Formerly a studio artist, Chris Lehrecke turned to furniture in the early ’80s. What began as high-end custom work for architects has since evolved into his own limited production line of tables, benches, stools, daybeds, pedestals, and lamps from his studio in Bangall, New York. The simplicity of Charles and Ray Eames clearly informs these pieces, as does George Nakashima’s alliance of handcraft and machine production. Lehrecke owes his superb touch with wood, however, to his own crisp design sensibility, and he is attuned to production methods that will generate new forms. He inaugurated a recent series graceful lamps, each made of 1⁄42-inch wood veneers attached to a brass rod with an innovative L-shaped support, when he purchased a metal lathe. For such thinking – and doing – he received the Brooklyn Museum of Art/Modernism Young Designer Award in 1998.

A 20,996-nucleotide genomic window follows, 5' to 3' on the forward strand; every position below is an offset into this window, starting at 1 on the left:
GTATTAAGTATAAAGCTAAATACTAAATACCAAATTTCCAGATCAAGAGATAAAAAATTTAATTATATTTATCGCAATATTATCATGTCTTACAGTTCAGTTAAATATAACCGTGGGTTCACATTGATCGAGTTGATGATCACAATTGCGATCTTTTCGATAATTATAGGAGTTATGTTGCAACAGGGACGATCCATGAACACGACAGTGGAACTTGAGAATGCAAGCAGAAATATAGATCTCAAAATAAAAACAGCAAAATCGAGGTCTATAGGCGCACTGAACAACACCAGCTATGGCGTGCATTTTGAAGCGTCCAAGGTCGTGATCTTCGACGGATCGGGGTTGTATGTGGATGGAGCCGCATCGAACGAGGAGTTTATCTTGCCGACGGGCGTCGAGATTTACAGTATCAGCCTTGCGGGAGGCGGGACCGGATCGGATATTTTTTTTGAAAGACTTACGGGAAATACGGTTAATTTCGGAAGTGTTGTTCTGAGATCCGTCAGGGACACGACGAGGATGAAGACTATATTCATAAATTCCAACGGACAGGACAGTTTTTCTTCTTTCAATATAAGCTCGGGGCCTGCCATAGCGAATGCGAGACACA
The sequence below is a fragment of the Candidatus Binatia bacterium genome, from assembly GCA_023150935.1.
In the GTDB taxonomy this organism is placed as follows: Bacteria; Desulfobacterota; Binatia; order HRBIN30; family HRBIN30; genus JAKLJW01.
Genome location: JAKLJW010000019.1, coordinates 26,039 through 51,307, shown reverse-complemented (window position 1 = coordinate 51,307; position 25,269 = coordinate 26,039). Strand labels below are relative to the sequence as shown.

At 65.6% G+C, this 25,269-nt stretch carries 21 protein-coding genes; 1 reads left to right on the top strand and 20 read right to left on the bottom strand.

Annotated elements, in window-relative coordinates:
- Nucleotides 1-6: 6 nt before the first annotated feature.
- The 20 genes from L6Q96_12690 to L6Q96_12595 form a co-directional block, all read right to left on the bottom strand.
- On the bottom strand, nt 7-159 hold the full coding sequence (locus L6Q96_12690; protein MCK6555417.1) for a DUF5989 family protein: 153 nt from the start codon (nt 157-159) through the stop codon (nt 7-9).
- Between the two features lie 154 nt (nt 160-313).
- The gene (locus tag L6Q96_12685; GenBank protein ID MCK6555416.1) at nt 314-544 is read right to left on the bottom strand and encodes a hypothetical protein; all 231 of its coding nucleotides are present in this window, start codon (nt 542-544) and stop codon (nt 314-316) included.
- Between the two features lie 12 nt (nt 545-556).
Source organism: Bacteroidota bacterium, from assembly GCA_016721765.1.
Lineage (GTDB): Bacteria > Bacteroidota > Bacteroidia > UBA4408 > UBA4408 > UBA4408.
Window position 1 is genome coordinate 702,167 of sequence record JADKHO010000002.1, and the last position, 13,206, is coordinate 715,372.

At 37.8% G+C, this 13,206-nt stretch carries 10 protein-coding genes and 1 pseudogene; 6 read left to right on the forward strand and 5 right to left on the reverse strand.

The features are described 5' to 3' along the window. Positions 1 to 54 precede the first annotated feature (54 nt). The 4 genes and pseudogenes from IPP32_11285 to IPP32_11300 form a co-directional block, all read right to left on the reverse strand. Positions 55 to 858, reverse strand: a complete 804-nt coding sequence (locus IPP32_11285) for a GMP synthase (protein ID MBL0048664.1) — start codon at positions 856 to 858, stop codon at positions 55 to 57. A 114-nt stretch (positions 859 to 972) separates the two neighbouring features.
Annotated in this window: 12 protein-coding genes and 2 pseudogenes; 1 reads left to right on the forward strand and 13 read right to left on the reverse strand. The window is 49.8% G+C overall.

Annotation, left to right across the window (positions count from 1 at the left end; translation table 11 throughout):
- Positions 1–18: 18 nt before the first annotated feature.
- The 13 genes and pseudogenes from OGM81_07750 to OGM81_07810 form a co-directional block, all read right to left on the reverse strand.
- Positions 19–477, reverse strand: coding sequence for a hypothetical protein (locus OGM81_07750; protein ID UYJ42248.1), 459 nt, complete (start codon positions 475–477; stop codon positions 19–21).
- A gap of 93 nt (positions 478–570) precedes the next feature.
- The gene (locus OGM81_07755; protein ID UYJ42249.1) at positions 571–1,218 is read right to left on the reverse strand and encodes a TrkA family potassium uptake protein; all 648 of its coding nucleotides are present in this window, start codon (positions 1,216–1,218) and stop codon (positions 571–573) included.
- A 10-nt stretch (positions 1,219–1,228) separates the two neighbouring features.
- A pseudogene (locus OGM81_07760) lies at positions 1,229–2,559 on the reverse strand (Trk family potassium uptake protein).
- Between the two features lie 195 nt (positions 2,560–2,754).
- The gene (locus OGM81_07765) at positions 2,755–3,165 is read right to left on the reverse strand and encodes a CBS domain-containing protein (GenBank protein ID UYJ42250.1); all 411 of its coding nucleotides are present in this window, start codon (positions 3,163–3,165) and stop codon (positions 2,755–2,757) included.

“Furniture design was not a field beckoning to me from an early age. When I moved to New York City in my early twenties with a limited education in studio art and design, I began investigating ways of making a living. Thinking building would utilize my talents, I began working for a furniture maker in Brooklyn. It became obvious very quickly that this was a very good way to express my creative, physical and practical self. Little did I know it would become a life-long obsession.
“Combining my knowledge of how things were made and my appreciation of modern design, I began developing a spare, well-made style of furniture. I had admired a range of aesthetics from African to Japanese to Shaker and mid-century modern work. Designers such as Jean Prouve and Hans Wegner, who worked closely with fabricators, had a great influence on my work. Making and designing furniture were inseparable from the start. Although many of my influences were from the past, I was discovering materials and techniques that were unique to my time. The designs were simple and the materials and fabrication needed to be pushed as far as possible. In working this way I have tried to create designs that feel contemporary without feeling exclusive to the last twenty years.”